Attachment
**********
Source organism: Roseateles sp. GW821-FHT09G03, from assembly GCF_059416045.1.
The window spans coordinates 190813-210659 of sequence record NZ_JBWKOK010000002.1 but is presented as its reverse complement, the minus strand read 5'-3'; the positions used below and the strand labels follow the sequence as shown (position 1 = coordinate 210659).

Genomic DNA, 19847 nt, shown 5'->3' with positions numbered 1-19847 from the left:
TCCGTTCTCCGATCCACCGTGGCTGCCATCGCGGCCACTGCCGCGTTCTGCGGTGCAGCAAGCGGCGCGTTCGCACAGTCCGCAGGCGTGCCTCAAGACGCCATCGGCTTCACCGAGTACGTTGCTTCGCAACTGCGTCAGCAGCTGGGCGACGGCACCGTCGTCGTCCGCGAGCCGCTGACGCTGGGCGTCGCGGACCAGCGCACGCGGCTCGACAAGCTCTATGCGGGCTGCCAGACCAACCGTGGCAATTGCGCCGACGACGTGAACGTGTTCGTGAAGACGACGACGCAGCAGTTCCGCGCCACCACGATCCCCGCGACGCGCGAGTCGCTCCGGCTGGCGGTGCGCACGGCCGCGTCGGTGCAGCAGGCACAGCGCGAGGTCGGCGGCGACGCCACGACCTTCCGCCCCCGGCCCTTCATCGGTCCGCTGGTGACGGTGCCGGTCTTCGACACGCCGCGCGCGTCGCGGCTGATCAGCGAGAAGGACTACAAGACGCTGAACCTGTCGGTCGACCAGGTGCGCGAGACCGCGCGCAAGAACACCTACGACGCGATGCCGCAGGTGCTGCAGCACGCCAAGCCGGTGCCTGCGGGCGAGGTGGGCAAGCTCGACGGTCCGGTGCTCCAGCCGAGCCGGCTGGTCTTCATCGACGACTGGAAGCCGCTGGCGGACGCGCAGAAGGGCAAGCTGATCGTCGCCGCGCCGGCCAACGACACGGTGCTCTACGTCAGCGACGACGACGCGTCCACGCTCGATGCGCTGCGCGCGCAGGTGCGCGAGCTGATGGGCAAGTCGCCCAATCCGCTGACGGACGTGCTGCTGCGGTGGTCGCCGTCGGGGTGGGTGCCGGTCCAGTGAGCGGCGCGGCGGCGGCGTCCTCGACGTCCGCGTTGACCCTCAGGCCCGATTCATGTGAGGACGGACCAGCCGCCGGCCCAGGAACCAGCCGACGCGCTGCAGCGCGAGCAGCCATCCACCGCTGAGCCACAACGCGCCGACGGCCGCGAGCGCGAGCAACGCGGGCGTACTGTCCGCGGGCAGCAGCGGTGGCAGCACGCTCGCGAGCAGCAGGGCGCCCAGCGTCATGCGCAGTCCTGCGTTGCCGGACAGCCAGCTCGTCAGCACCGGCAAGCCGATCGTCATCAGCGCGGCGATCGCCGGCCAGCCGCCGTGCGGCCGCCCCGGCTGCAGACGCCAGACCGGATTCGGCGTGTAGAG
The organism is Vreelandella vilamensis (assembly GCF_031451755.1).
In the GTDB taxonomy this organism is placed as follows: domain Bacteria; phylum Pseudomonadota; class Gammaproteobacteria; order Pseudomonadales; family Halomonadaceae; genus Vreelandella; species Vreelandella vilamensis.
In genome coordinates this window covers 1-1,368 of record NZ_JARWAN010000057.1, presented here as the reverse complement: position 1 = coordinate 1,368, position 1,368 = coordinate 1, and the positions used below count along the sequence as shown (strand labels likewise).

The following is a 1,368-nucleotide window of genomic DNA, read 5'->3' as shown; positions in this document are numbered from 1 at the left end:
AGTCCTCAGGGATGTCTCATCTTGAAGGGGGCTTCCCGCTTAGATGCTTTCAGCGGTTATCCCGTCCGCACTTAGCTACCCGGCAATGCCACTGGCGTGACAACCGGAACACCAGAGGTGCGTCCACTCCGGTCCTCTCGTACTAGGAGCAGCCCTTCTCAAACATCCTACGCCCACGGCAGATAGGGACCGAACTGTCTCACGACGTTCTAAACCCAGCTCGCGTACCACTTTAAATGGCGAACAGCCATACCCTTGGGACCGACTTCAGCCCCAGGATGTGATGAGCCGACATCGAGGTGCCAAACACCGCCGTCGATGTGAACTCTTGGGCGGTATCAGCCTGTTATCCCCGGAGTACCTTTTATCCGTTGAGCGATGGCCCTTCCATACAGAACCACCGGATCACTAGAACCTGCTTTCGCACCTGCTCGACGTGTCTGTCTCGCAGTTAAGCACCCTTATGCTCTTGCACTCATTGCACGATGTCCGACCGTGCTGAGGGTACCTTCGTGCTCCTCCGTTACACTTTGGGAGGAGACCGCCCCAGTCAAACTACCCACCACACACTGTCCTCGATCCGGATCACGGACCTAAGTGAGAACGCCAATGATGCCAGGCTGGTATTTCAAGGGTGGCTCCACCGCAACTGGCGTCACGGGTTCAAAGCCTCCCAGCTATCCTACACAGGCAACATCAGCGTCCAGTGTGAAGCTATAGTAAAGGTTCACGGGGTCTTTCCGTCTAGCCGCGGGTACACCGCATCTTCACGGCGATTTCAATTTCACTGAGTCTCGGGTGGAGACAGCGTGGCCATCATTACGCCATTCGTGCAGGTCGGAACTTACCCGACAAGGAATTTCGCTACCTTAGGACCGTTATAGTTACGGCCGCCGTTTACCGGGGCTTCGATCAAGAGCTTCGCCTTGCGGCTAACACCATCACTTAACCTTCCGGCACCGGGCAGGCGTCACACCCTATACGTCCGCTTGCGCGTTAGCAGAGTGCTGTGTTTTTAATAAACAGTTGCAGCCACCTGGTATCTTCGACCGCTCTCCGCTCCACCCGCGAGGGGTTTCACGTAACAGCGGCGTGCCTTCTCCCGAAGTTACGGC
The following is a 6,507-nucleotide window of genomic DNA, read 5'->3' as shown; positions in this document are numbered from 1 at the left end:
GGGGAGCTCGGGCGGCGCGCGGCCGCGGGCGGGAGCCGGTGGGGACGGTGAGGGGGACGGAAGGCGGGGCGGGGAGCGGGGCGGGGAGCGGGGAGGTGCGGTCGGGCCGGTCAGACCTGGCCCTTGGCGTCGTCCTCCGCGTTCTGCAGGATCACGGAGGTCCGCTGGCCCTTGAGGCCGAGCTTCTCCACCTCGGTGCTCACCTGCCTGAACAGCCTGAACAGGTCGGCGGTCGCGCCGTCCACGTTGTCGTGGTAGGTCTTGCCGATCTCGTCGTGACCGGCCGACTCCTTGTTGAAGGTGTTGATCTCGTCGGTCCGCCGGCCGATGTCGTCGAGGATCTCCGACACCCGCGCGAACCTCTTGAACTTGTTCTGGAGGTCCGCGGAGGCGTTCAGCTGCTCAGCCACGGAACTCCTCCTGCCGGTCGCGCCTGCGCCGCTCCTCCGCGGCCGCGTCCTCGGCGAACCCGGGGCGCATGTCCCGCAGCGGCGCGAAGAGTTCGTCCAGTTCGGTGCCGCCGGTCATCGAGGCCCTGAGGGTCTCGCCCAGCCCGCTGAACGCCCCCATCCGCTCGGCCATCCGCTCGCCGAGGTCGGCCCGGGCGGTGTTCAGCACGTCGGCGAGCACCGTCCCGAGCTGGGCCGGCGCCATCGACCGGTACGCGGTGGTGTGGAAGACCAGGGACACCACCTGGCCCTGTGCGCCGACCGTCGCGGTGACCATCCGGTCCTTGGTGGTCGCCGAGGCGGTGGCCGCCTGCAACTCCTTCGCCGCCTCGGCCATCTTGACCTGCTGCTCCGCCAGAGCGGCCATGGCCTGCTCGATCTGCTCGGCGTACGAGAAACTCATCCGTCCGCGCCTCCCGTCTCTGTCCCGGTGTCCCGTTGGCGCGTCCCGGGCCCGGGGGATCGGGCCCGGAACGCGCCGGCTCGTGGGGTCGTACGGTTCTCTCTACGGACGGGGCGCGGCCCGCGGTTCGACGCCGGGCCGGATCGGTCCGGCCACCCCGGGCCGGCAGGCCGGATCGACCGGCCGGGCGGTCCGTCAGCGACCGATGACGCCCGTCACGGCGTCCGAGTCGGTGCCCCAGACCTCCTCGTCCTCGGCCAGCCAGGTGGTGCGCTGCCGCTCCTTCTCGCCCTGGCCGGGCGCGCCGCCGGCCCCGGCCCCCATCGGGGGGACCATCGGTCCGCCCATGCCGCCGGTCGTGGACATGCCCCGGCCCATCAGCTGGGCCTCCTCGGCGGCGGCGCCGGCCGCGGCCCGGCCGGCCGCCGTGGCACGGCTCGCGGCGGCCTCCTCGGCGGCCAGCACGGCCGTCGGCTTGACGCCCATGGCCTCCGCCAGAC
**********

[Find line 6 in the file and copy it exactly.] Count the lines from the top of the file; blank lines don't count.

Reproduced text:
In the GTDB taxonomy this organism is placed as follows: domain Bacteria; phylum Pseudomonadota; class Gammaproteobacteria; order Pseudomonadales; family Halomonadaceae; genus Vreelandella; species Vreelandella vilamensis.